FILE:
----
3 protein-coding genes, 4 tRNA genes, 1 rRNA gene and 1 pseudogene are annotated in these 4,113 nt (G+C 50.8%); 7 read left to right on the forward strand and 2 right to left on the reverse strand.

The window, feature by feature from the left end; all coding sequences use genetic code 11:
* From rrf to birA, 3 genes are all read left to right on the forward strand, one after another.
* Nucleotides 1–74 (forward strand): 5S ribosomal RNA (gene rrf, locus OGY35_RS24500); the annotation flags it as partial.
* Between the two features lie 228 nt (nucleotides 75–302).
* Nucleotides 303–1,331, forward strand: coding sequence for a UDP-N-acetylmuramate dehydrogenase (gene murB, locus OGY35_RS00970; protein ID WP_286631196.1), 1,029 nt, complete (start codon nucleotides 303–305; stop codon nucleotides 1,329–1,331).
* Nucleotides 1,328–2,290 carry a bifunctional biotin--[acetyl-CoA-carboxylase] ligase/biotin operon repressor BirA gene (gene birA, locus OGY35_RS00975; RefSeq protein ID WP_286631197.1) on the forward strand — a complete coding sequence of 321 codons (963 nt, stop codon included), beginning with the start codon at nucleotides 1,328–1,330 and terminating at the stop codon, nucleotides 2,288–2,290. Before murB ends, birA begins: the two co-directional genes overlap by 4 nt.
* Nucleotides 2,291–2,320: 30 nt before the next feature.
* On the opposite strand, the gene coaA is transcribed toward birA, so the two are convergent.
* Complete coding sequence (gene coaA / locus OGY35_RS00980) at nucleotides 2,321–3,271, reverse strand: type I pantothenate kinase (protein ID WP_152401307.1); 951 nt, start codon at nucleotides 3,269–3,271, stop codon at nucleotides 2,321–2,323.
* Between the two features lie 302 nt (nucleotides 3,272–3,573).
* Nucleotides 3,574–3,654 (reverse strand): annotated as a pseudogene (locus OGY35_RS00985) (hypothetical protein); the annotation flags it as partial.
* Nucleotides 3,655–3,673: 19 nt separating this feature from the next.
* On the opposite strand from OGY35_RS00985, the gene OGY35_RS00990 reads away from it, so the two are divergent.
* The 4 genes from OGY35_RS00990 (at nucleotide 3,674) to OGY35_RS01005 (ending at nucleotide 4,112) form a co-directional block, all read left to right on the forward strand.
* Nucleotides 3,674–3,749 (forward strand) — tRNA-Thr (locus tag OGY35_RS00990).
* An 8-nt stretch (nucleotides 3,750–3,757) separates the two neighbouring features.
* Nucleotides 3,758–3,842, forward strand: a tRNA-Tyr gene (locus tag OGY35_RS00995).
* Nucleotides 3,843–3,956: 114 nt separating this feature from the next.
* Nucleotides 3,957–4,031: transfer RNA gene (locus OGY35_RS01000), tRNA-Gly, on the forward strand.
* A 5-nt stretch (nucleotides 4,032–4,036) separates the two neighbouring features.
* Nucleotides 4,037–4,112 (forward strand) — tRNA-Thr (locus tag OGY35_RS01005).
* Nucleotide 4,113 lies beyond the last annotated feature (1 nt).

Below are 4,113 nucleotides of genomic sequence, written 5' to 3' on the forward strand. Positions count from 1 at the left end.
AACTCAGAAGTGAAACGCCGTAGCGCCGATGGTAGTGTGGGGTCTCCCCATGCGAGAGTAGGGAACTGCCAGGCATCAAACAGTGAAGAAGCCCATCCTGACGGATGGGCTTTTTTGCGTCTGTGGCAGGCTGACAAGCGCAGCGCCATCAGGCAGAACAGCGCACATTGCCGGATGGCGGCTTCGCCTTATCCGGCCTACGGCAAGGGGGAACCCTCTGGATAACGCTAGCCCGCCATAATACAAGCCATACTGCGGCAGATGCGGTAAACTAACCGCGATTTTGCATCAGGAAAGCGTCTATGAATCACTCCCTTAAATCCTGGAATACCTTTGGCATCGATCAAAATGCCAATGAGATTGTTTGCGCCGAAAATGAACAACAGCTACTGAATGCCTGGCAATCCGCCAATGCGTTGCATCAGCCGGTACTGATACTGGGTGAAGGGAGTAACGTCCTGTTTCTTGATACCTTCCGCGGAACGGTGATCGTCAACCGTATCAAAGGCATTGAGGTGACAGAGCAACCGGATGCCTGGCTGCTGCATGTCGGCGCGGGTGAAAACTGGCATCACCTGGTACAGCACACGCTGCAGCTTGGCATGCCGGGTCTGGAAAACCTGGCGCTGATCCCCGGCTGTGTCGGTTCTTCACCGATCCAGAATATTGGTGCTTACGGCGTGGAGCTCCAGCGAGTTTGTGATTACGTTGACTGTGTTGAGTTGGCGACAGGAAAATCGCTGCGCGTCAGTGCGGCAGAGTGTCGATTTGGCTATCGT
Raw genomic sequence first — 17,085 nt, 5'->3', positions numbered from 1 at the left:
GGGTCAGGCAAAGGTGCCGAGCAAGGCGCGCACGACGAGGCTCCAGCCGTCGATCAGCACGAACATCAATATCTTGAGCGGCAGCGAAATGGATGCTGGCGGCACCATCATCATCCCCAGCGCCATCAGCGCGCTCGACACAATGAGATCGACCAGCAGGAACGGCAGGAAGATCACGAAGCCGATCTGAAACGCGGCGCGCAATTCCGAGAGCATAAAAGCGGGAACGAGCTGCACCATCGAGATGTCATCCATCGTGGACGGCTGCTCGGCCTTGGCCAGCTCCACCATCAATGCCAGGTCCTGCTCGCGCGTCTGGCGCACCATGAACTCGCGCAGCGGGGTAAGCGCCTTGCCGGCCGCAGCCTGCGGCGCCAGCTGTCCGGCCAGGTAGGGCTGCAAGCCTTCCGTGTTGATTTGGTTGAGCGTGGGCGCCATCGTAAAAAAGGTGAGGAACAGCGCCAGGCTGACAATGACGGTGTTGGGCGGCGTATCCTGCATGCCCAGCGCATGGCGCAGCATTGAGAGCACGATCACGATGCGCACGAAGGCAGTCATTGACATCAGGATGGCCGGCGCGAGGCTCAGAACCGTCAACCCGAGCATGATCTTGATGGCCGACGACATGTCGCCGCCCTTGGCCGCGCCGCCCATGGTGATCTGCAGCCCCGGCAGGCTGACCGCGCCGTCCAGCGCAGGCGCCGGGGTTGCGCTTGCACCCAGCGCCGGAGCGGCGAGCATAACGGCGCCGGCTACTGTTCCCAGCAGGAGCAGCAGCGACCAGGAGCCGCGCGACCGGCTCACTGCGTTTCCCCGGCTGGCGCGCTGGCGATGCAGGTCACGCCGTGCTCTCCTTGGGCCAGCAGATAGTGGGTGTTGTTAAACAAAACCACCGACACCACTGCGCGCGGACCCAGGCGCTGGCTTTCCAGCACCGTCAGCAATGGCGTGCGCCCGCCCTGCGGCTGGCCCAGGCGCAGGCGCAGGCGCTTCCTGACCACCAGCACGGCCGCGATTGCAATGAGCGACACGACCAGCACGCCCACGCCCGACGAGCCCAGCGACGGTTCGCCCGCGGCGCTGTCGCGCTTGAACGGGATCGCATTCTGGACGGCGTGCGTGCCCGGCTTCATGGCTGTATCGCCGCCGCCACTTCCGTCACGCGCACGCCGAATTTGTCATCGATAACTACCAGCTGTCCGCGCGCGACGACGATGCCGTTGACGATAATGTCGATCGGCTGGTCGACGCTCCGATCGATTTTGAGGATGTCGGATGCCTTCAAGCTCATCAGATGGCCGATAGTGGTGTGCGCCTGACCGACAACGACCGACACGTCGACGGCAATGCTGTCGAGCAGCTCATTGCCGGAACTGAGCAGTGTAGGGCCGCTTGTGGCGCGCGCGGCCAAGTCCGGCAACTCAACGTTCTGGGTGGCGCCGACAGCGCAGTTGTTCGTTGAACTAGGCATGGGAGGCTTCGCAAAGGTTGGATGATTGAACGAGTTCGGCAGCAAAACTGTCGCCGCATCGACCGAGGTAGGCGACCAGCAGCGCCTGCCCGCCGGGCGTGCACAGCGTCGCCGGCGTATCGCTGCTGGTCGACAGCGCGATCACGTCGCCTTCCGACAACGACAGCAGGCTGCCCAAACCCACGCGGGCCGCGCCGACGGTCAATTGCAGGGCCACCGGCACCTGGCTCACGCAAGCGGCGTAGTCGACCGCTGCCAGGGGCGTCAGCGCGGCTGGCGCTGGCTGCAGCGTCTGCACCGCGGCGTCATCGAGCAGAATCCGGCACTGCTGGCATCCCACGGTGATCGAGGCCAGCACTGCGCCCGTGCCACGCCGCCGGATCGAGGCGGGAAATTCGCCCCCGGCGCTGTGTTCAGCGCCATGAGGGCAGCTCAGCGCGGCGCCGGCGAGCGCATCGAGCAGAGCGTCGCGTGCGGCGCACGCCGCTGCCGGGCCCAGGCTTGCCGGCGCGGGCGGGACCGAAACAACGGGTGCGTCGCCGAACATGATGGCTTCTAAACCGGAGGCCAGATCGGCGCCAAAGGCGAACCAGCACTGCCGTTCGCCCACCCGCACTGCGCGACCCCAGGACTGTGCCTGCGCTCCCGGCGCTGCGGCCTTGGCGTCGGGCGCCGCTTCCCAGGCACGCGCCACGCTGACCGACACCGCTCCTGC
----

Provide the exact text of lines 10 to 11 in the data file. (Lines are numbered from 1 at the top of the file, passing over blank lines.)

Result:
* Complete coding sequence (gene coaA / locus OGY35_RS00980) at nucleotides 2,321–3,271, reverse strand: type I pantothenate kinase (protein ID WP_152401307.1); 951 nt, start codon at nucleotides 3,269–3,271, stop codon at nucleotides 2,321–2,323.
* Between the two features lie 302 nt (nucleotides 3,272–3,573).